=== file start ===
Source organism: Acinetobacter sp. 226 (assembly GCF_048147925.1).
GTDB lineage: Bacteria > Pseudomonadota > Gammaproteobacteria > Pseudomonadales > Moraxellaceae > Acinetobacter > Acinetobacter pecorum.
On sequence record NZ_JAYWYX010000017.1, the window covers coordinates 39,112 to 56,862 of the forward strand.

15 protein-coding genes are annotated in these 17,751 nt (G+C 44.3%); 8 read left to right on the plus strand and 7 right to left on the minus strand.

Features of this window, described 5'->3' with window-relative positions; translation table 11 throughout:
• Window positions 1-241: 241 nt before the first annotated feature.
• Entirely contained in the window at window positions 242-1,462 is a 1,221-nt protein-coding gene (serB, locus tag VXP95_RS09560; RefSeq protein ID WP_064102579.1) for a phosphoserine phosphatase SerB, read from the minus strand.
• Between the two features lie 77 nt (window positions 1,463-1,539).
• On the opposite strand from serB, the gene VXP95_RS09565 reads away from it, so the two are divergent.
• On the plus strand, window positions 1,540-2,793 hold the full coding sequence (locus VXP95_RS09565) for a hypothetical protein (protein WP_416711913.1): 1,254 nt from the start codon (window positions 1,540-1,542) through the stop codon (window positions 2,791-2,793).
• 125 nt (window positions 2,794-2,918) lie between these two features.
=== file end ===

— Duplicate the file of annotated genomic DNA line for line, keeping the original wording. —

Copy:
Source organism: Acinetobacter sp. 226 (assembly GCF_048147925.1).
GTDB lineage: Bacteria > Pseudomonadota > Gammaproteobacteria > Pseudomonadales > Moraxellaceae > Acinetobacter > Acinetobacter pecorum.
On sequence record NZ_JAYWYX010000017.1, the window covers coordinates 39,112 to 56,862 of the forward strand.

15 protein-coding genes are annotated in these 17,751 nt (G+C 44.3%); 8 read left to right on the plus strand and 7 right to left on the minus strand.

Features of this window, described 5'->3' with window-relative positions; translation table 11 throughout:
• Window positions 1-241: 241 nt before the first annotated feature.
• Entirely contained in the window at window positions 242-1,462 is a 1,221-nt protein-coding gene (serB, locus tag VXP95_RS09560; RefSeq protein ID WP_064102579.1) for a phosphoserine phosphatase SerB, read from the minus strand.
• Between the two features lie 77 nt (window positions 1,463-1,539).
• On the opposite strand from serB, the gene VXP95_RS09565 reads away from it, so the two are divergent.
• On the plus strand, window positions 1,540-2,793 hold the full coding sequence (locus VXP95_RS09565) for a hypothetical protein (protein WP_416711913.1): 1,254 nt from the start codon (window positions 1,540-1,542) through the stop codon (window positions 2,791-2,793).
• 125 nt (window positions 2,794-2,918) lie between these two features.